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New Pacific Beach Alcohol Restrictions Face Council Opposition


An effort to reign in the development of bars and restaurants in Pacific Beach may have stalled out. The councilman for the neighborhood doesn’t support the movement.

— Pacific Beach has long been seen as a place in San Diego to relax, soak in the beach atmosphere and have a few drinks. It’s that last part that some residents have a problem with. Now the Pacific Beach Planning Group is recommending the city place conditional use permits on new bars and restaurants that want to open in the area.

It’s a suggestion Councilman Kevin Faulconer does not agree with. In a statement, Faulconer said additional restrictions wouldn’t lead to good behavior, but would add more red tape for businesses in an already tough economy.

Bar owner Eric Lingenfelder agrees. He said conditional use permits, which could do things like limiting operating hours and restricting how much alcohol can be sold, would hurt all businesses.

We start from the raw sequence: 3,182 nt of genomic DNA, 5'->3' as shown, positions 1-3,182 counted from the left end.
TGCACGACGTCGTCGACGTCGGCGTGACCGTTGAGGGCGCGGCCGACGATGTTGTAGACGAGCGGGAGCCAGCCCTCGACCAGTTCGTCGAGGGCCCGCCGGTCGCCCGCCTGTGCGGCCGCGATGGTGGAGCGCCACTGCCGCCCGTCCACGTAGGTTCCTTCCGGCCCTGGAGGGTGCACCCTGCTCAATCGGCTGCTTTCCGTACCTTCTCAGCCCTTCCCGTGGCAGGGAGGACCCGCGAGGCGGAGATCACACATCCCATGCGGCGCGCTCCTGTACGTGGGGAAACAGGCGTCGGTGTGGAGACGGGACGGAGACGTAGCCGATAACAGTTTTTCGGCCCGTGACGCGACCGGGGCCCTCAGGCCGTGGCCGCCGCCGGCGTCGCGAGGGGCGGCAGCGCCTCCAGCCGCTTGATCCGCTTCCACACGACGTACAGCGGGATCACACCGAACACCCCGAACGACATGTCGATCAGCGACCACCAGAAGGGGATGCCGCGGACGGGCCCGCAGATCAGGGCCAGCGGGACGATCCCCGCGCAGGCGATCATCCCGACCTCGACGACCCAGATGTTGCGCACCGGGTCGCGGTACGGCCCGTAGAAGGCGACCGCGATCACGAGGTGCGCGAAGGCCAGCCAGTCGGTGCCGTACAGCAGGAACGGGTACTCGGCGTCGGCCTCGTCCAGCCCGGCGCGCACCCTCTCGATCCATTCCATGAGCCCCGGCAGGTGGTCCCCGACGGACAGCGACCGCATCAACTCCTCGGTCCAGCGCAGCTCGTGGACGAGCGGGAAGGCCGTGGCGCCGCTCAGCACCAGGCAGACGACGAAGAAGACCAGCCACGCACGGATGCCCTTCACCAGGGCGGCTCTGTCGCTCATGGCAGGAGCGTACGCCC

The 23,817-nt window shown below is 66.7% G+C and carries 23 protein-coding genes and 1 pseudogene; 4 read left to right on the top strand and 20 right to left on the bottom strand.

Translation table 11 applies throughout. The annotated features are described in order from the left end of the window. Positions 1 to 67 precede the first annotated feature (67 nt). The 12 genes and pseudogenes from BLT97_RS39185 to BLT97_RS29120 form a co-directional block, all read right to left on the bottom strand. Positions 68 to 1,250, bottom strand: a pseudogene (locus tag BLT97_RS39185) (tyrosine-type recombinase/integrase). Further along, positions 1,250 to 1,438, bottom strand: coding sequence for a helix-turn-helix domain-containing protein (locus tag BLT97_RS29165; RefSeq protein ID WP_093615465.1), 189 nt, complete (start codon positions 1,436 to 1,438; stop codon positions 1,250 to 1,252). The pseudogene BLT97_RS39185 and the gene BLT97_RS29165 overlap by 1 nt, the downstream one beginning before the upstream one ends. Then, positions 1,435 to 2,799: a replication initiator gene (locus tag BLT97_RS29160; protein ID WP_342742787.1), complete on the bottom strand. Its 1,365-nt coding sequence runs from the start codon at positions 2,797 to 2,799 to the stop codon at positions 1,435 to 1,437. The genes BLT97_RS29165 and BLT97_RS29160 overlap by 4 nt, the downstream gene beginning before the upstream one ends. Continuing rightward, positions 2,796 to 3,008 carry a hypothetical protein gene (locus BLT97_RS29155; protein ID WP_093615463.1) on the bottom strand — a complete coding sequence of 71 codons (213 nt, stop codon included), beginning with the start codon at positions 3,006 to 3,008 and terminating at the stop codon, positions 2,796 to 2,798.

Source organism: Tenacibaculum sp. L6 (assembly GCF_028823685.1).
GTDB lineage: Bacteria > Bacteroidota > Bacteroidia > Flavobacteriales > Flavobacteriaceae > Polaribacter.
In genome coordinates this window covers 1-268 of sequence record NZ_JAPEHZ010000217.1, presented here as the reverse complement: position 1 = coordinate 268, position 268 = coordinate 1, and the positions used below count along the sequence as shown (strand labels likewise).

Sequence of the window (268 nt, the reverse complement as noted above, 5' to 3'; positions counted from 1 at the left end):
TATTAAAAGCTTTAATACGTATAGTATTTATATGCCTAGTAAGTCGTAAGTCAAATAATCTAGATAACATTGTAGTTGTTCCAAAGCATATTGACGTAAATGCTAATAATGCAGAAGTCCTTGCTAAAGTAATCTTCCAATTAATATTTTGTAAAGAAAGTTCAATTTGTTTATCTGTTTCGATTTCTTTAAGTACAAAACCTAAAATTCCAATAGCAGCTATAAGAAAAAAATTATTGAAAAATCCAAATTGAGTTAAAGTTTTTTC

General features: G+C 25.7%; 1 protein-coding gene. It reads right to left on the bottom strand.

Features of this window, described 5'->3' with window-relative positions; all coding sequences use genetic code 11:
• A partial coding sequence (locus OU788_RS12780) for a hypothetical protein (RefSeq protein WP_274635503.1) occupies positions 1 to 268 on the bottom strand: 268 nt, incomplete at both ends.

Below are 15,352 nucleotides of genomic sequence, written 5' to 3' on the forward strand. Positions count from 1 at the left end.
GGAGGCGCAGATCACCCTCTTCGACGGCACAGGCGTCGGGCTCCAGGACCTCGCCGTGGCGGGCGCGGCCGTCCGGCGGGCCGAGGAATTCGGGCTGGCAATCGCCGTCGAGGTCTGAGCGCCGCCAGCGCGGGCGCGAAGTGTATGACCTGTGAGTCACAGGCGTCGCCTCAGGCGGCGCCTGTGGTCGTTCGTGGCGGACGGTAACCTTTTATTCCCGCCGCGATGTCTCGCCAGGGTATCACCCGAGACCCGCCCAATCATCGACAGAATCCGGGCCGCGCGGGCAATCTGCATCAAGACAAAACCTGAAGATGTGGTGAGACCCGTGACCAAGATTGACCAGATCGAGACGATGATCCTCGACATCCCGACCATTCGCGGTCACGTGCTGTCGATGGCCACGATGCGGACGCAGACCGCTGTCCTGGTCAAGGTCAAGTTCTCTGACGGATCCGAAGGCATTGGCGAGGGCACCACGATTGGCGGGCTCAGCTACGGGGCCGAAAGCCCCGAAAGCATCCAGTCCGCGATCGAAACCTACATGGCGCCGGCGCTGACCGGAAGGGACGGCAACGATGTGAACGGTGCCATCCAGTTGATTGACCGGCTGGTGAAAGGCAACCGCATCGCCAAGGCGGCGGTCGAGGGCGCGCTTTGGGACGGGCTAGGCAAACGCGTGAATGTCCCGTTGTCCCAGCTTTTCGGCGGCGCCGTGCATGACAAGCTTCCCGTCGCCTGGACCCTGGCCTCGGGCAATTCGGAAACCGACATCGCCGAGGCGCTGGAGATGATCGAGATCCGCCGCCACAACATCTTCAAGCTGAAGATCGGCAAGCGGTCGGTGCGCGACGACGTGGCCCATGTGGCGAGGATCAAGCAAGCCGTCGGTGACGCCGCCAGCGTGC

"Even though a lot of bars and restaurants may be grandfathered into the process, there are a lot of things that could trigger a CUP that would encourage bars and restaurant owners to not continue to update and improve their property or to even sell to new, upcoming owner/operators," he said.

But a recent report to the Pacific Beach Planning Group found that while the beach strip is zoned for 10 liquor licenses, it actually has more than 60 establishments serving liquor. P.B. resident Marcie Beckett was involved in writing the report. She says the permits aren’t closely regulated by the state and have been transferred and modified over the years.

"So the end result is, the same license is now serving harder liquor to more people over longer times later into the night. So it has different impacts," she said.

There is no formal process for bringing community planning group requests before the City Council. Councilman Faulconer’s office said he’s not planning to bring up the issue right now.

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